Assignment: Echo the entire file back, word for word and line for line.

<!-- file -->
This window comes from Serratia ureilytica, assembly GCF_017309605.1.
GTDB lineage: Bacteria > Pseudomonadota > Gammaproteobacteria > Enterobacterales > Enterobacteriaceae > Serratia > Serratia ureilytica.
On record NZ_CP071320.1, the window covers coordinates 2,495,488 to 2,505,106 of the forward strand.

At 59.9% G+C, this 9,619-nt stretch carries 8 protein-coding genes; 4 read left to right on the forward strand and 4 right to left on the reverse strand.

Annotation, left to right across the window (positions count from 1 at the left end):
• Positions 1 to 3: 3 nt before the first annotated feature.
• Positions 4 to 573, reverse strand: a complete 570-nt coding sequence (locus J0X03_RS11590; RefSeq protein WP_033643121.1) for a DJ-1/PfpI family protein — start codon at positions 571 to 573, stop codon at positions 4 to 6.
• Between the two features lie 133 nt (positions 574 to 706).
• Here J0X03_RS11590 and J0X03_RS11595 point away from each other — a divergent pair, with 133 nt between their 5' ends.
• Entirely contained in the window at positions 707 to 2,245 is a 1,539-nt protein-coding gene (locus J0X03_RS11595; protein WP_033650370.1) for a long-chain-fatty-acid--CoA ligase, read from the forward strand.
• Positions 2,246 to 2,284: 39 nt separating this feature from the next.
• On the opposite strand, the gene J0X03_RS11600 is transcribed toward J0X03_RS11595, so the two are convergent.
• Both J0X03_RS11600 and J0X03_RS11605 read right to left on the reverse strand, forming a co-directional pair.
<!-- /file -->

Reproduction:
This window comes from Serratia ureilytica, assembly GCF_017309605.1.
GTDB lineage: Bacteria > Pseudomonadota > Gammaproteobacteria > Enterobacterales > Enterobacteriaceae > Serratia > Serratia ureilytica.
On record NZ_CP071320.1, the window covers coordinates 2,495,488 to 2,505,106 of the forward strand.

At 59.9% G+C, this 9,619-nt stretch carries 8 protein-coding genes; 4 read left to right on the forward strand and 4 right to left on the reverse strand.

Annotation, left to right across the window (positions count from 1 at the left end):
• Positions 1 to 3: 3 nt before the first annotated feature.
• Positions 4 to 573, reverse strand: a complete 570-nt coding sequence (locus J0X03_RS11590; RefSeq protein WP_033643121.1) for a DJ-1/PfpI family protein — start codon at positions 571 to 573, stop codon at positions 4 to 6.
• Between the two features lie 133 nt (positions 574 to 706).
• Here J0X03_RS11590 and J0X03_RS11595 point away from each other — a divergent pair, with 133 nt between their 5' ends.
• Entirely contained in the window at positions 707 to 2,245 is a 1,539-nt protein-coding gene (locus J0X03_RS11595; protein WP_033650370.1) for a long-chain-fatty-acid--CoA ligase, read from the forward strand.
• Positions 2,246 to 2,284: 39 nt separating this feature from the next.
• On the opposite strand, the gene J0X03_RS11600 is transcribed toward J0X03_RS11595, so the two are convergent.
• Both J0X03_RS11600 and J0X03_RS11605 read right to left on the reverse strand, forming a co-directional pair.